3 Signs of Depression in Teens

It may come as a surprise to some, but children also suffer from depression. Depression can occur in younger children but more often develops in teens. A parent should be aware of possible indicators to identify the possibility of depression in teens early and seek professional help if necessary.

Sadness is a definite factor to watch in a teen that may be depressed. Depression in teens can show up as hopelessness and lack of ability to look forward to a brighter future. Many teens will experience ups and downs in their emotions. This is natural for almost everyone, especially during the teen years when much of the focus is on the opinion of their peers. However, if a teen begins to feel down and stays in the mind frame that his situation will never change; this may be cause for serious concern.

Repetitive anger is another indicator of possible depression in teens. A teen that is hurting emotionally, confused, afraid, or even feeling abandoned may show his frustration through displays of anger. Creating negative situations where there are none, a teen who is struggling with depression may feel hostility toward the outside world. Many teens are energetic and may show some adrenaline or aggression. However, if a child continues to be destructive in his anger, this may be a sign of depression.

Withdrawal and feelings of loneliness often accompany depression in teens. A child may withdraw from all activity and no longer enjoy the company of family and friends. If a child has always been a loner, this behavior may be natural and should not be considered out of the ordinary. However, if a healthy active child who has always enjoyed people and socializing no longer desires other’s company, this may be cause for concern. When a teen is unhappy he may turn inward and withdraw from those he loves.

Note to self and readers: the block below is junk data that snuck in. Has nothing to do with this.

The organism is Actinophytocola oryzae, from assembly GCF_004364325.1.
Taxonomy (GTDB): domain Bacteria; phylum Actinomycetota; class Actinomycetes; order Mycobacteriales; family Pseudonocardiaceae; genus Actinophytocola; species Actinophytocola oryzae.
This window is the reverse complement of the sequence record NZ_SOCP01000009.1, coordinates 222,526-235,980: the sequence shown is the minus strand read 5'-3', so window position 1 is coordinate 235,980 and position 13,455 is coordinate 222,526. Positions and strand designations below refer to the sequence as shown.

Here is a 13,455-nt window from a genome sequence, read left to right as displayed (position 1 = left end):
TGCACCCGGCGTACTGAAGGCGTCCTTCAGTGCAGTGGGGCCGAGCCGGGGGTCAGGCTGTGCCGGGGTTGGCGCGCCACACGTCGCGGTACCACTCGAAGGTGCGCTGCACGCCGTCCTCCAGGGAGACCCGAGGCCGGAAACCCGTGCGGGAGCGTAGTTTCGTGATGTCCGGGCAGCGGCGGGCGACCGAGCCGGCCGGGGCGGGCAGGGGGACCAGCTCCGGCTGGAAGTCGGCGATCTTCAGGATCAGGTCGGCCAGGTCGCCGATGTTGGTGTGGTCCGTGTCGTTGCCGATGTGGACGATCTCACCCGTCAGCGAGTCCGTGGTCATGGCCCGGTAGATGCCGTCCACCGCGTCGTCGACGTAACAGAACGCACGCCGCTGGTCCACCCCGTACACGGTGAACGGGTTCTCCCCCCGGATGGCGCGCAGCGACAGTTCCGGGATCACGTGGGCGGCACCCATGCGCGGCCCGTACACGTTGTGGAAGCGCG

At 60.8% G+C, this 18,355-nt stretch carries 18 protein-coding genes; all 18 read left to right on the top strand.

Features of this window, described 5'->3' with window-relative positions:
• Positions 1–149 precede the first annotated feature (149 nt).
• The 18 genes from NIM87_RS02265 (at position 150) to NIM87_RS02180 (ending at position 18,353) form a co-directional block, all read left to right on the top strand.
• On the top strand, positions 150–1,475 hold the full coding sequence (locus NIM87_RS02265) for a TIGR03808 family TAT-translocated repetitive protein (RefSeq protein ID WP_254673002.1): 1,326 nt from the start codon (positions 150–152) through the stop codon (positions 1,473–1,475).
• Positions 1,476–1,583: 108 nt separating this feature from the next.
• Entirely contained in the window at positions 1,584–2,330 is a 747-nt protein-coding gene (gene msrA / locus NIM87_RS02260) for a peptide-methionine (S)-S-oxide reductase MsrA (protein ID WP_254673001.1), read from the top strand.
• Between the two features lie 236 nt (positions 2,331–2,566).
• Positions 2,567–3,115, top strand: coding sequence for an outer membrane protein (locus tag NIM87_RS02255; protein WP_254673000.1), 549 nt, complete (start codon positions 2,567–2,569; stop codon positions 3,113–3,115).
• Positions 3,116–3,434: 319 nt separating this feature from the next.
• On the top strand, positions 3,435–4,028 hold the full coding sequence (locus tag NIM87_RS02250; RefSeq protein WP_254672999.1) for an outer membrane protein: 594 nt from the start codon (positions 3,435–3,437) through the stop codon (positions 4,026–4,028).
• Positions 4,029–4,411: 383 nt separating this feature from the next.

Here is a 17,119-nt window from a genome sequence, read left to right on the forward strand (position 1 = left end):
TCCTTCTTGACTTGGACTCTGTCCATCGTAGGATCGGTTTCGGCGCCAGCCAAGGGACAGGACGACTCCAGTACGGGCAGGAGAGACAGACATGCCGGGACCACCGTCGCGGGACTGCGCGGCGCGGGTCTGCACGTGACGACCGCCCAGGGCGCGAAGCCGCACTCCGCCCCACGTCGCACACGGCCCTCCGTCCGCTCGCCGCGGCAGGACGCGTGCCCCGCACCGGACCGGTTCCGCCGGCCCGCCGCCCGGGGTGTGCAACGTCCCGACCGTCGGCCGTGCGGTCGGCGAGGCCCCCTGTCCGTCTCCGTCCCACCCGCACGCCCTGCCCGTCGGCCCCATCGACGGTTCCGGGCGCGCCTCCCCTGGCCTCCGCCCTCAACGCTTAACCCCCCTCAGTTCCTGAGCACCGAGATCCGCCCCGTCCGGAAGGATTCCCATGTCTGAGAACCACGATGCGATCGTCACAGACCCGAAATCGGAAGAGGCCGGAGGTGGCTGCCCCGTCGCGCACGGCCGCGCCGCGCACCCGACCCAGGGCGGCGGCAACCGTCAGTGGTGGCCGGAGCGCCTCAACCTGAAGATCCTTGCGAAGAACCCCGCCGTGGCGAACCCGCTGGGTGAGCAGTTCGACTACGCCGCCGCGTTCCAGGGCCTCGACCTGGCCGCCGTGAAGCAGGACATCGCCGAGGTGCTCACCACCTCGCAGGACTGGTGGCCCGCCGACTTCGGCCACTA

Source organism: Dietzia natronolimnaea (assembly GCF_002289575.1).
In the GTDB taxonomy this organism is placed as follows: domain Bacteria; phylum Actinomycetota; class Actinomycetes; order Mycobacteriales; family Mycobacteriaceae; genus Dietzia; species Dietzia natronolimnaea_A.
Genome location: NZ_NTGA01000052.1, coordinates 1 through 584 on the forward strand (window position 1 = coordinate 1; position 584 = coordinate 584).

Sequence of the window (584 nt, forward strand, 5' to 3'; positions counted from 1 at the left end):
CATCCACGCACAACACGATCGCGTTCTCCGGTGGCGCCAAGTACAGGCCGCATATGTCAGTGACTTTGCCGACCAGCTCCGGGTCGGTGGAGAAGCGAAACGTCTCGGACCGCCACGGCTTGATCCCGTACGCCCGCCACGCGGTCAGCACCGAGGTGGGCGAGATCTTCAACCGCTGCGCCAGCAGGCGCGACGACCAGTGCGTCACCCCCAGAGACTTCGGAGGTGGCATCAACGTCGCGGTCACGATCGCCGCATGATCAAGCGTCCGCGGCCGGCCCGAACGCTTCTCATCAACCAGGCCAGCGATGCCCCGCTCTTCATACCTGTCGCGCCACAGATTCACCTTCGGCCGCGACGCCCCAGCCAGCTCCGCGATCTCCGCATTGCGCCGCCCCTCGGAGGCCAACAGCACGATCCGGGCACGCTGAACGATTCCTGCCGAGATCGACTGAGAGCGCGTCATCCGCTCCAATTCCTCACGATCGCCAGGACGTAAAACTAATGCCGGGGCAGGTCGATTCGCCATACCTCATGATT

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Depression in teens does happen but only a professional can properly diagnosis depression. Other factors must always be considered before assuming depression is the issue. If there have been changes in the teens life at home, school, physically, emotionally, death or even birth of new children and the blending of families can naturally cause stress in teens due to a change in their life circumstances. The point to keep in mind is that a parent should look for a marked change in behavior without a known reason. There may indeed be a reason but the teen may keep it hidden and this too may require the assistance of a therapist or professional to help get to the core of an issue.

If a parent suspects depression in their teen, the parent should immediately seek help. The National parent’s hot line and local crisis centers are starting points for locating programs and professionals available to help parents and teens that require help dealing with depression.


  • Youth Crisis Hotline 1-800-448-4663
  • Teen Helpline 1-800-522-8336